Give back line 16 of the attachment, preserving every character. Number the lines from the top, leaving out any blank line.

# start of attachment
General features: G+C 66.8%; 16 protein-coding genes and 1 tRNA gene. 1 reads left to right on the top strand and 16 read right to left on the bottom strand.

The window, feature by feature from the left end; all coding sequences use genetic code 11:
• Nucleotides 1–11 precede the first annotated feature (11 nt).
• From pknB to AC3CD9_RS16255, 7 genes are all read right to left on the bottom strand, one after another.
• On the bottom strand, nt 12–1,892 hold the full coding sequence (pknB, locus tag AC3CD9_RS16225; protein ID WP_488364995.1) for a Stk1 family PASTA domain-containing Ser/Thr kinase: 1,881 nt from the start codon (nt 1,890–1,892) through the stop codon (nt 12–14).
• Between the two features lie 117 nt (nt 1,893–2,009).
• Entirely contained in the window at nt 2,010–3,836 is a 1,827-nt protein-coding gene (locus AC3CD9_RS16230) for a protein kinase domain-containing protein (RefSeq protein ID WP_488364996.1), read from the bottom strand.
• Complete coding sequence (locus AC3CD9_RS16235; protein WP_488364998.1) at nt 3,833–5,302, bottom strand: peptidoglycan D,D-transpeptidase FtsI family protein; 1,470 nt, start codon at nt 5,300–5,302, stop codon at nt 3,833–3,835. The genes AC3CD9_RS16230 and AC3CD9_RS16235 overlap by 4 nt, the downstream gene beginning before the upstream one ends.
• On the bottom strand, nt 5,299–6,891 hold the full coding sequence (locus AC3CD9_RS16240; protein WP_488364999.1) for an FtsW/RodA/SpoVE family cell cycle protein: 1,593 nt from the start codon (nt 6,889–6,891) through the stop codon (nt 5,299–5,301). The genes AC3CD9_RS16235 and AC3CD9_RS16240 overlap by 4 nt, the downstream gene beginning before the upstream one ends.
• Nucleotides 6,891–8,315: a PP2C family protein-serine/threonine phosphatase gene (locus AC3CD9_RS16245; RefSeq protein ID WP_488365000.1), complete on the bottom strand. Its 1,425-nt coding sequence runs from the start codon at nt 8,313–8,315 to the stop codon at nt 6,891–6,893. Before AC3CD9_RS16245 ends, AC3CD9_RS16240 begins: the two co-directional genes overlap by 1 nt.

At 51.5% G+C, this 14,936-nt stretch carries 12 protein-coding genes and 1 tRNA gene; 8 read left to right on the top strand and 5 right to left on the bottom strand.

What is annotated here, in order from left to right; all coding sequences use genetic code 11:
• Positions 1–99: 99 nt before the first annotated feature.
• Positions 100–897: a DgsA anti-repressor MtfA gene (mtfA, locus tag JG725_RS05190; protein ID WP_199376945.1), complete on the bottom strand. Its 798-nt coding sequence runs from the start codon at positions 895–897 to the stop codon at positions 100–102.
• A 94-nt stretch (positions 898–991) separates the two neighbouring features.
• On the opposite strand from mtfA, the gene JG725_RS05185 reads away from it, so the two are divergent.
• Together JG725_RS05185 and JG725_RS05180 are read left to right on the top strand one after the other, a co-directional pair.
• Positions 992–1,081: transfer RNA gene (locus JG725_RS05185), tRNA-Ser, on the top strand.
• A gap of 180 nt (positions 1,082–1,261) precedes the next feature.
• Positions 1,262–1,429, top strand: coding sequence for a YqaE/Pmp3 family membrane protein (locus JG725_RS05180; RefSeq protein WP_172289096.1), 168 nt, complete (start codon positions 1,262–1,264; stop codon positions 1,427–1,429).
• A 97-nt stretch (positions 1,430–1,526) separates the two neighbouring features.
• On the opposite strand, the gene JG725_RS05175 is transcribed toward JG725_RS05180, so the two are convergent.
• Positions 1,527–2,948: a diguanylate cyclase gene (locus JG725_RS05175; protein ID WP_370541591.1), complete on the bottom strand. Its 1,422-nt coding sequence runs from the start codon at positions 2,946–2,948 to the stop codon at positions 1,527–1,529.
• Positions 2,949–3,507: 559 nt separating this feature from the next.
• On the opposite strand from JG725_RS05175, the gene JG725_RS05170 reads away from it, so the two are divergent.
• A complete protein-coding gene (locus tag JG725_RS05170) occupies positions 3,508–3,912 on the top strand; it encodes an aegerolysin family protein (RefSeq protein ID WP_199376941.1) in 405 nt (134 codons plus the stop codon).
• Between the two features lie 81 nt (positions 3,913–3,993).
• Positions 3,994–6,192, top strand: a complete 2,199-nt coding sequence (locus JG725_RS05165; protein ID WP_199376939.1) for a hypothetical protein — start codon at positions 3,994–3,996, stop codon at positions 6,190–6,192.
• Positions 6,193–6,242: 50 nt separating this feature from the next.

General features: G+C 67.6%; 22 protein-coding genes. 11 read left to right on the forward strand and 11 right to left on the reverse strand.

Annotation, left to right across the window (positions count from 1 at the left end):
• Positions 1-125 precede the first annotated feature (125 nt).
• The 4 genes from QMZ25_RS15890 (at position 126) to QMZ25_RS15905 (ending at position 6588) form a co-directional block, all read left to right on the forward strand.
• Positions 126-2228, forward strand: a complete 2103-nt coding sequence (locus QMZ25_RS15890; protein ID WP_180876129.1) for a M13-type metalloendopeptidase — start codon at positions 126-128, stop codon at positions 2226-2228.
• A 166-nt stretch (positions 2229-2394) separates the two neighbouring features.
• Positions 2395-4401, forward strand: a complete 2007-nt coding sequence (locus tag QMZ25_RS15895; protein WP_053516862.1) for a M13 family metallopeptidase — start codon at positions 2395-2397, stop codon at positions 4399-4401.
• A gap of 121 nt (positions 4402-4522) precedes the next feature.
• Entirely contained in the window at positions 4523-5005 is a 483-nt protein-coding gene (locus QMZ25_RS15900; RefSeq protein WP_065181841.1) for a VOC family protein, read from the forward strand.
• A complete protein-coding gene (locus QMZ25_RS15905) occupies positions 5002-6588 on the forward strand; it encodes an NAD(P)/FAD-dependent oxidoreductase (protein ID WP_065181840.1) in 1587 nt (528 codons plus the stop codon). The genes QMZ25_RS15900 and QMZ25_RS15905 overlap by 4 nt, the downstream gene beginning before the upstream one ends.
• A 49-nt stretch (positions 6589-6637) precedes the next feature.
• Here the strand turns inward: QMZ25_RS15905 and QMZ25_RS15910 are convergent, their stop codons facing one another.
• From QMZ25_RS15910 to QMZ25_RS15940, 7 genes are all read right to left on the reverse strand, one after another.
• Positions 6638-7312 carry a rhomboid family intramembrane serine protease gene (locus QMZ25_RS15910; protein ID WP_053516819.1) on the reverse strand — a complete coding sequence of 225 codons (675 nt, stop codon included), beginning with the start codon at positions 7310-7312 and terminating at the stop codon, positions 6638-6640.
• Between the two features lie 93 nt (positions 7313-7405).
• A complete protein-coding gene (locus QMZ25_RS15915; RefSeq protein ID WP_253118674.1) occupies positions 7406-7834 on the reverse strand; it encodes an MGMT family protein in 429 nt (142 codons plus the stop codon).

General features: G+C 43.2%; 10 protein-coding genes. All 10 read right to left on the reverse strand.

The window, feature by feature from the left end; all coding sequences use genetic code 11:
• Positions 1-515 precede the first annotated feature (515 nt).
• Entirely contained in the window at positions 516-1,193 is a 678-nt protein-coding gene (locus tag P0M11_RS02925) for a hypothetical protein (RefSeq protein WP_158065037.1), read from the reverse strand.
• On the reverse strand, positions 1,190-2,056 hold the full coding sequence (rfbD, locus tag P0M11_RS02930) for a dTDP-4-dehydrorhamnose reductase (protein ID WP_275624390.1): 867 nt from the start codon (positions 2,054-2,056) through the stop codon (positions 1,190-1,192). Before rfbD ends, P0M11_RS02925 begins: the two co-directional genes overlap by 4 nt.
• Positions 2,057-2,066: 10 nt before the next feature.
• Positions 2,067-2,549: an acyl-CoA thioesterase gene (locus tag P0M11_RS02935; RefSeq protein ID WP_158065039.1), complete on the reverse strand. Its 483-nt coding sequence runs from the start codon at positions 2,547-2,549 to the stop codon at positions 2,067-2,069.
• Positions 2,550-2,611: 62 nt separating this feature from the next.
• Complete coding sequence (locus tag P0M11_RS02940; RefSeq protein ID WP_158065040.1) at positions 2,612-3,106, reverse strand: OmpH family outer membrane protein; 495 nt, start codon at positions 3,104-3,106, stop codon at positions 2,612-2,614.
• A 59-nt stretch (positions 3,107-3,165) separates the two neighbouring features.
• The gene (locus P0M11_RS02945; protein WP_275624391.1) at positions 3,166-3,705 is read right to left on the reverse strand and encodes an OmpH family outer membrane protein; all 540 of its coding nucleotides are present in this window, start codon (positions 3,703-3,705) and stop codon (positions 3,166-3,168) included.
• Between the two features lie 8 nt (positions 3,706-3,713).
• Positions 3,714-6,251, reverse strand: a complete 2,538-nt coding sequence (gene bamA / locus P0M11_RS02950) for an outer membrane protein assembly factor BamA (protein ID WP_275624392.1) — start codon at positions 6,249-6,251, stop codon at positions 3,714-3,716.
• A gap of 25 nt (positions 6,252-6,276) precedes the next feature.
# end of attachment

• On the opposite strand from mtfA, the gene JG725_RS05185 reads away from it, so the two are divergent.